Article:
The Missing Piece in Why Some Complex Projects Fail
Why do 80% of megaprojects in the oil industry fail? A recently published book reaches a counterintuitive conclusion on the leadership traits required to run complex projects successfully.
Exceptional Supervision Requires a Consistent Commitment to the Soft Skills
Promotion from a role in field operations to a supervisory position presents its own set of challenges. Although your technical know-how may be topnotch, are you ready to manage people well? These tips point you in the right direction to develop the new skills you’ll need.
Three Ethics Principles for Successful Technical Sales
A technical sales pro risks losing a sale by trying to make a recommendation that is not in line with the customer’s request. But he or she is ethically obligated to make the recommendations that best address the customer’s needs even if the customer asks for a different product.
A Box of Operations: How To Influence What You’re Going To Get
Sizing a person’s “operating box” for making decisions and taking actions to make room for ingenuity and affordable mistakes provides opportunities for his and the organization’s learning. Which factors affect the resizing of the box and how can the limits be adjusted to encourage continued growth?
Crushing Gold: The Downside of KISS
Mediocre leadership crushes employee gold and can be the unwitting source of unforeseen organizational outcomes.
Curiosity Saves Lives
If an organization has a culture that implicitly or explicitly rewards short-term productivity, what happens to safety numbers? Up or down? And why is that?
Hierarchy Theory and the Sound of One Hand Clapping
Application of hierarchy theory helps in understanding complexity and is a tool that you should have in your engineering and management toolboxes.
Want Great Soup? Focus on the Broth
The secret ingredient to good soup is good broth. In the same way, culture makes the difference between reliable high performance and mediocrity in an organization.
Memory Isn’t What It Used To Be
The science of memory reveals unexpected and surprising findings. When is a memory accurate? Are our memories significantly different from the actual events?
Simple Rules in a Complex World
In this column, Howard Duhon examines different types of complexity theory.
Engineering a Safer World
In this column, Howard Duhon provides a book report on Nancy Leveson’s "Engineering a Safer World."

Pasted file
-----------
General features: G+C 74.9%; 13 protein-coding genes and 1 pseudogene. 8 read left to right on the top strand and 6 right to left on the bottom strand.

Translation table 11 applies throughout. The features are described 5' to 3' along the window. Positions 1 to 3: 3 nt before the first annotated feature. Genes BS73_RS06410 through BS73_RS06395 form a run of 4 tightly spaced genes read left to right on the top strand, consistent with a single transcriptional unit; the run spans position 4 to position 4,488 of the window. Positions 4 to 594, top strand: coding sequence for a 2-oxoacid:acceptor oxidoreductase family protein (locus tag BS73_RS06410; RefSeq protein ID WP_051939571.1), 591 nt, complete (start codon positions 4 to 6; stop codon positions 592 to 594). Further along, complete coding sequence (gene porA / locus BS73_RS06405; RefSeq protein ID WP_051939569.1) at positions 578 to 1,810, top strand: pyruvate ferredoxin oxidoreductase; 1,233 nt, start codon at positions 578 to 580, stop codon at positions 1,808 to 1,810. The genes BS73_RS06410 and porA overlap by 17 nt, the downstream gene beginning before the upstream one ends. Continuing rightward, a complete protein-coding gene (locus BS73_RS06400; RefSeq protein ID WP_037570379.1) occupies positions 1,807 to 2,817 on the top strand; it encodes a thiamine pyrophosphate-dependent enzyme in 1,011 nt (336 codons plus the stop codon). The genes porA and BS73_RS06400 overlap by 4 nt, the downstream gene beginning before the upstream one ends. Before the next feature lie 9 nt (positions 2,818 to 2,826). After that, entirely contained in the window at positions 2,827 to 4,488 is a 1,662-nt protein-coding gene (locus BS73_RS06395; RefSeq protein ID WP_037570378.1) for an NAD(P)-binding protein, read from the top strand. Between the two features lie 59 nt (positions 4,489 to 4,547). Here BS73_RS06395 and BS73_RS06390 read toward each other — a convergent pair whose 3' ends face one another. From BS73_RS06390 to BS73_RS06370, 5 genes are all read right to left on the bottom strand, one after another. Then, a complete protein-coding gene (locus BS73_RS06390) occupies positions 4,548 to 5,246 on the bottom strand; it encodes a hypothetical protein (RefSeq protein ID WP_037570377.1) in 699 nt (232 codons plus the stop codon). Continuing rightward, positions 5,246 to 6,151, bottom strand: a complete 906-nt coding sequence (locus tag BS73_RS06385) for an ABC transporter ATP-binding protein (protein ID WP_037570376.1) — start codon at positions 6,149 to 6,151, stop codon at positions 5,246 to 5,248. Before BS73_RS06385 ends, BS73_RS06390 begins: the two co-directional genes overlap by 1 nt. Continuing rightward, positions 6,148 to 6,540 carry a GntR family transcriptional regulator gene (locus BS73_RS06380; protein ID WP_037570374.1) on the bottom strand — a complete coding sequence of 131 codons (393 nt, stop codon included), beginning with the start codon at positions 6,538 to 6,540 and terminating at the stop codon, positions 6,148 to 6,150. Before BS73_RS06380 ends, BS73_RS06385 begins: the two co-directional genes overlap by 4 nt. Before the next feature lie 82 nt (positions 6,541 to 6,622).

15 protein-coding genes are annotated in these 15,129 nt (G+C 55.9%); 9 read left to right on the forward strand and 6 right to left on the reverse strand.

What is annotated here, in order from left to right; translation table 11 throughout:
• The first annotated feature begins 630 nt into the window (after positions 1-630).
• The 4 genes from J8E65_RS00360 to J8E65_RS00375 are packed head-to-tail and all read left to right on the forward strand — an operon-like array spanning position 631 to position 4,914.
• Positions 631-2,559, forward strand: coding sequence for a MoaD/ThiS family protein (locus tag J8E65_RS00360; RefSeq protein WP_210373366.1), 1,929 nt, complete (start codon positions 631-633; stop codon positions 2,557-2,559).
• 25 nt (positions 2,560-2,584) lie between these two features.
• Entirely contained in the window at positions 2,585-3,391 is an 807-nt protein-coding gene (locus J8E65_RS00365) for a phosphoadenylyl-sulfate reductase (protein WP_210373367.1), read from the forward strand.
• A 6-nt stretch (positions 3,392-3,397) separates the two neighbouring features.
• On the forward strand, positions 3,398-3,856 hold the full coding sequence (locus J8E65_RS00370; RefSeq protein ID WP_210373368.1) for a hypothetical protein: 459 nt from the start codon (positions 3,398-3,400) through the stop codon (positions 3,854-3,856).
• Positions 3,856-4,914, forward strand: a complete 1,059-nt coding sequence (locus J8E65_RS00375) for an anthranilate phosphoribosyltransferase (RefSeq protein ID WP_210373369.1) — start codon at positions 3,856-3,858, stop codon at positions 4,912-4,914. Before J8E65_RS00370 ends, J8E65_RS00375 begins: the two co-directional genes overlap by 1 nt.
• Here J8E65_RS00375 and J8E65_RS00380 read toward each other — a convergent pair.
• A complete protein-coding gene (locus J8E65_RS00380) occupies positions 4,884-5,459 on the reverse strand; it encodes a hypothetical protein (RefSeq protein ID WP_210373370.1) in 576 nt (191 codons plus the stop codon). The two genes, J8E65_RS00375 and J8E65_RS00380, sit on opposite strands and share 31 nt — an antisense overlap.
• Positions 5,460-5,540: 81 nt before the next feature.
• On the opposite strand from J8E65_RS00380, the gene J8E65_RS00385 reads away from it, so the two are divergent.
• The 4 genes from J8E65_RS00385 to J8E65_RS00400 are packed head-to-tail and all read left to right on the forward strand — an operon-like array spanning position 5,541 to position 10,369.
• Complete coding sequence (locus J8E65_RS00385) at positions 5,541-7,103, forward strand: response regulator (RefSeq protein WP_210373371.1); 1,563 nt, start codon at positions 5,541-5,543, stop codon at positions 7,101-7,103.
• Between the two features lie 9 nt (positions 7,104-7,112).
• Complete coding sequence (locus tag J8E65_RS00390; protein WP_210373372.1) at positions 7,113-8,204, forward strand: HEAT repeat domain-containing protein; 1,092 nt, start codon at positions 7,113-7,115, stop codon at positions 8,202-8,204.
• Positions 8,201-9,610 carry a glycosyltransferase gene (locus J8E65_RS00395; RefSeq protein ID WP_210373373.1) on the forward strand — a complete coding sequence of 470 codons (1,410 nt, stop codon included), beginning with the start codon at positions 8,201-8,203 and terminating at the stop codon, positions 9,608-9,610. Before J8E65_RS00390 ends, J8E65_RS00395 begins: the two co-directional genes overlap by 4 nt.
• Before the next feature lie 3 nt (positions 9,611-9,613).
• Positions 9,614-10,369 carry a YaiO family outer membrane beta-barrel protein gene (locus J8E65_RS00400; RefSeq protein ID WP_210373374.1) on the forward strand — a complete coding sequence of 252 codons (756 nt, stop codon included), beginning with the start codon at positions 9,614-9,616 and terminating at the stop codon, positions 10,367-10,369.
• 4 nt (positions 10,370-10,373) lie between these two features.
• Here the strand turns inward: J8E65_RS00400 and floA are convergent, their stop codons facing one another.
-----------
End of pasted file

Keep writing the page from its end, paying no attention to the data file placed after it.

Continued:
The Reason for Reason: To Win Arguments
It may seem like reason is a powerful tool to lead us to truth, but does it really work well?
Major Decisions May Not Matter That Much
Decision making is a critically important part of engineering. In this article, the author argues that the day-to-day project execution decisions are more important than major project decisions and deserve more attention.
Influence: Talk to My Elephant
Influence is an important part of engineering. It is not enough to develop a brilliant design; you have to convince someone to build it. Intuition and reason are important factors in influence.
Why Business Advice Is Often Bad Advice
Whether using internal expertise or outside consultants, projects and initiatives can go awry due to cultural issues and bad management advice. This can have implications for many aspects of a business, including process safety.
Action Science: Moving Away From Defensiveness and Silo Behavior in Our Work
A subject field perhaps little known in the oil and gas industry is action science, a strategy for increasing the skills and confidence of individuals in groups to create organizations and to foster long-term individual and group effectiveness.
Public Perception is Vital to Success of Oil and Gas Industry Operations
Public perception is one of the most important variables in determining the success of oil and gas operations, and companies must do more to help shape this perception.
Industry Can Do More To Raise Awareness of Operational Safety
Gone are the days when missing a few fingers is a badge of honor in the oilpatch. Author, Distinguished Lecturer and Consultant Ken Arnold discusses how far the the industry has come in prioritizing safety, and what more can be done to improve it.
A Different Take on the Fracturing Meme
Gerald Verbeek contests the theory that fracturing opposition is meme driven.
The Fracturing Meme
You have probably heard that the Eskimo language has several dozen words for “snow,” a frequently repeated and well-known idea. It is untrue. A meme is a snippet of culture that is learned by imitation and passed on by imitation or repetition.
Poetry at Work: An Engineer’s Passion for Safety Inspires Industry
In the August Oil and Gas Facilities, I wrote about the inherency of poetry in our work and how it helps define who we are. In this issue, I share a remarkable example of poetry at work in the mind and heart of an engineer and how it resonated with people and helped to change an industry.